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Literacy 4-6

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Literacy 4-6 > Factors > Background Knowledge

Background Knowledge

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How Background Knowledge connects to...

We all bring our own Background Knowledge, that is, what we know and have experienced, to what we read and write. Helping students build and apply their Background Knowledge can ensure they have and use the information they need to understand and compose increasingly complex texts.

Main Ideas

In the upper elementary grades, students transition into a stage where they are able to learn Background Knowledge through the process of reading and writing.

Understanding a text can be difficult without basic Background Knowledge in the topic for several reasons:

  • Reading often requires students to make inferences. Without appropriate Background Knowledge, this may be impossible.
  • Vocabulary is an important component of Background Knowledge, and it can be difficult to understand a text that has Vocabulary students do not understand. Specifically, academic Vocabulary can be challenging, as these words are not typically used in informal conversation (e.g., analysis, policy).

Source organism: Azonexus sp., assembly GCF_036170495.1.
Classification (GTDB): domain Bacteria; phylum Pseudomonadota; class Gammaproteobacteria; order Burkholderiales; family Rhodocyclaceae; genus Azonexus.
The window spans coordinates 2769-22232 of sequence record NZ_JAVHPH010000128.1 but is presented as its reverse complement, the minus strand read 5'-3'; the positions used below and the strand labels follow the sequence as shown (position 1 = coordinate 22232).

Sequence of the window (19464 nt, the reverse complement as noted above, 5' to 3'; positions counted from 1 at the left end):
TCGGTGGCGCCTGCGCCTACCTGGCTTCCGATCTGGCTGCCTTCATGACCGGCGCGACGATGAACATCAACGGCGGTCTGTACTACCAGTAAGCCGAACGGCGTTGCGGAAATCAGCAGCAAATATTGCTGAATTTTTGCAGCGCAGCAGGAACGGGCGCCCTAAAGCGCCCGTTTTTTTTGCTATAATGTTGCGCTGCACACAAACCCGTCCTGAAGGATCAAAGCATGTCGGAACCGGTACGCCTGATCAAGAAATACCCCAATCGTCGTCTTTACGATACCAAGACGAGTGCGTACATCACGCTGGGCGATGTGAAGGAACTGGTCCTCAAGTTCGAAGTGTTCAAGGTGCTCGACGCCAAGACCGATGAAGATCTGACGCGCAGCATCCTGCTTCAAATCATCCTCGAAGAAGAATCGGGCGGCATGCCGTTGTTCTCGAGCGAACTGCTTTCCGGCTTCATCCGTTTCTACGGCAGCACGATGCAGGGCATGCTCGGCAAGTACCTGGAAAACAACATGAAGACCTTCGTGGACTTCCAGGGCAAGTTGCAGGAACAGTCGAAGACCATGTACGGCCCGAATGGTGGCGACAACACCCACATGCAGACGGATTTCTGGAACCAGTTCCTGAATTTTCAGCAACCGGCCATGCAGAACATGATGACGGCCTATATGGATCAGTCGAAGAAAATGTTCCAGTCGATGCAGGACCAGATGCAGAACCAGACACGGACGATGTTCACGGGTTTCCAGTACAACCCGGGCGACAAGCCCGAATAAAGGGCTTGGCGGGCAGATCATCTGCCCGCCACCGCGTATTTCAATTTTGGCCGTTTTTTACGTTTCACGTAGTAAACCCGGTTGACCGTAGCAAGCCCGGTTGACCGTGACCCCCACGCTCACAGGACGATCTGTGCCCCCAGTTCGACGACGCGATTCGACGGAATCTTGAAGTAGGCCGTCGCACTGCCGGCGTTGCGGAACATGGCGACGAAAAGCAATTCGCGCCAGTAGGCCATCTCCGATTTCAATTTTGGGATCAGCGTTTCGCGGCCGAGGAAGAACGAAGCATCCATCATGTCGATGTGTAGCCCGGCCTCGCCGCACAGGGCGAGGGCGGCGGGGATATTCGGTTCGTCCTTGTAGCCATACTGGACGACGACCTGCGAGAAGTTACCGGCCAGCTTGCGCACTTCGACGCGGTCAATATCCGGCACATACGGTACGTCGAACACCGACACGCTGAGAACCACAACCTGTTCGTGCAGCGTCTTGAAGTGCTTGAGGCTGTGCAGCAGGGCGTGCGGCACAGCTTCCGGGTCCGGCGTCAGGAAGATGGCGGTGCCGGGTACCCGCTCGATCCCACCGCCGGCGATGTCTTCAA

• Many words also have multiple meanings and can be ambiguous if the student does not have the sufficient Background Knowledge to choose the correct meaning (e.g., "bank" could refer to a financial institution or to the edge of a river).
  • Background Knowledge allows students to understand and use figurative language (e.g., metaphors, idioms).

The reliance on Background Knowledge grows as students progress through school, and they are required to build upon prior Background Knowledge to acquire new Background Knowledge. Specifically, the comprehension of informational texts requires students to have and apply more Background Knowledge relative to storybook texts, as informational texts typically use more complex academic or discipline-specific Vocabulary and require students to apply information from prior lessons.

However, Background Knowledge goes beyond Vocabulary learning because Background Knowledge refers to a deeper understanding of a topic. For example, a child who has never been to the beach before may know the relevant Vocabulary (e.g., waves, seaweed, sand) but may not immediately understand metaphors used in a story in the same way as a child who has experience going to the beach.

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